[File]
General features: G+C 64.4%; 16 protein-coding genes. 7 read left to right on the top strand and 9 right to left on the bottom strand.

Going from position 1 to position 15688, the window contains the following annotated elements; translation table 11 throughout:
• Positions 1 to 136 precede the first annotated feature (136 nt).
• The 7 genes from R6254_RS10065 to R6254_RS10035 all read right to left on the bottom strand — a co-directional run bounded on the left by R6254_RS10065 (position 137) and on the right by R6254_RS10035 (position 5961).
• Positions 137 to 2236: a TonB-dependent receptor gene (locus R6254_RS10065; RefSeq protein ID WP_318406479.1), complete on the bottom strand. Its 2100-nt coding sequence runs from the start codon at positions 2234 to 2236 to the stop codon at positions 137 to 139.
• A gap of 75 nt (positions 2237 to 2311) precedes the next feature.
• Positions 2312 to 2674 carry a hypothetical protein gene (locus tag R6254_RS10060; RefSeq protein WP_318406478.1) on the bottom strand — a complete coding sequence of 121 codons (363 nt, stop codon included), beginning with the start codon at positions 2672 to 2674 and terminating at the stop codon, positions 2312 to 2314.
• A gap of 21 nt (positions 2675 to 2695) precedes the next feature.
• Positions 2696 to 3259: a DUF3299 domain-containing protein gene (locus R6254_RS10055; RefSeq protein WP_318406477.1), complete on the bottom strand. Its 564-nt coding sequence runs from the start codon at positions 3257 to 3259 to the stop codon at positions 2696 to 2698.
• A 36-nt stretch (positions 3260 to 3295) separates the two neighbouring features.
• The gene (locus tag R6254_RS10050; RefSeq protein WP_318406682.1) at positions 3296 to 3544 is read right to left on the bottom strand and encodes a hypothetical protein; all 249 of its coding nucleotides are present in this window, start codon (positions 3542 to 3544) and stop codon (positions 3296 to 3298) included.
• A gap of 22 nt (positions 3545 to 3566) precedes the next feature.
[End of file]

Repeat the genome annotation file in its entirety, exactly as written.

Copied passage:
General features: G+C 64.4%; 16 protein-coding genes. 7 read left to right on the top strand and 9 right to left on the bottom strand.

Going from position 1 to position 15688, the window contains the following annotated elements; translation table 11 throughout:
• Positions 1 to 136 precede the first annotated feature (136 nt).
• The 7 genes from R6254_RS10065 to R6254_RS10035 all read right to left on the bottom strand — a co-directional run bounded on the left by R6254_RS10065 (position 137) and on the right by R6254_RS10035 (position 5961).
• Positions 137 to 2236: a TonB-dependent receptor gene (locus R6254_RS10065; RefSeq protein ID WP_318406479.1), complete on the bottom strand. Its 2100-nt coding sequence runs from the start codon at positions 2234 to 2236 to the stop codon at positions 137 to 139.
• A gap of 75 nt (positions 2237 to 2311) precedes the next feature.
• Positions 2312 to 2674 carry a hypothetical protein gene (locus tag R6254_RS10060; RefSeq protein WP_318406478.1) on the bottom strand — a complete coding sequence of 121 codons (363 nt, stop codon included), beginning with the start codon at positions 2672 to 2674 and terminating at the stop codon, positions 2312 to 2314.
• A gap of 21 nt (positions 2675 to 2695) precedes the next feature.
• Positions 2696 to 3259: a DUF3299 domain-containing protein gene (locus R6254_RS10055; RefSeq protein WP_318406477.1), complete on the bottom strand. Its 564-nt coding sequence runs from the start codon at positions 3257 to 3259 to the stop codon at positions 2696 to 2698.
• A 36-nt stretch (positions 3260 to 3295) separates the two neighbouring features.
• The gene (locus tag R6254_RS10050; RefSeq protein WP_318406682.1) at positions 3296 to 3544 is read right to left on the bottom strand and encodes a hypothetical protein; all 249 of its coding nucleotides are present in this window, start codon (positions 3542 to 3544) and stop codon (positions 3296 to 3298) included.
• A gap of 22 nt (positions 3545 to 3566) precedes the next feature.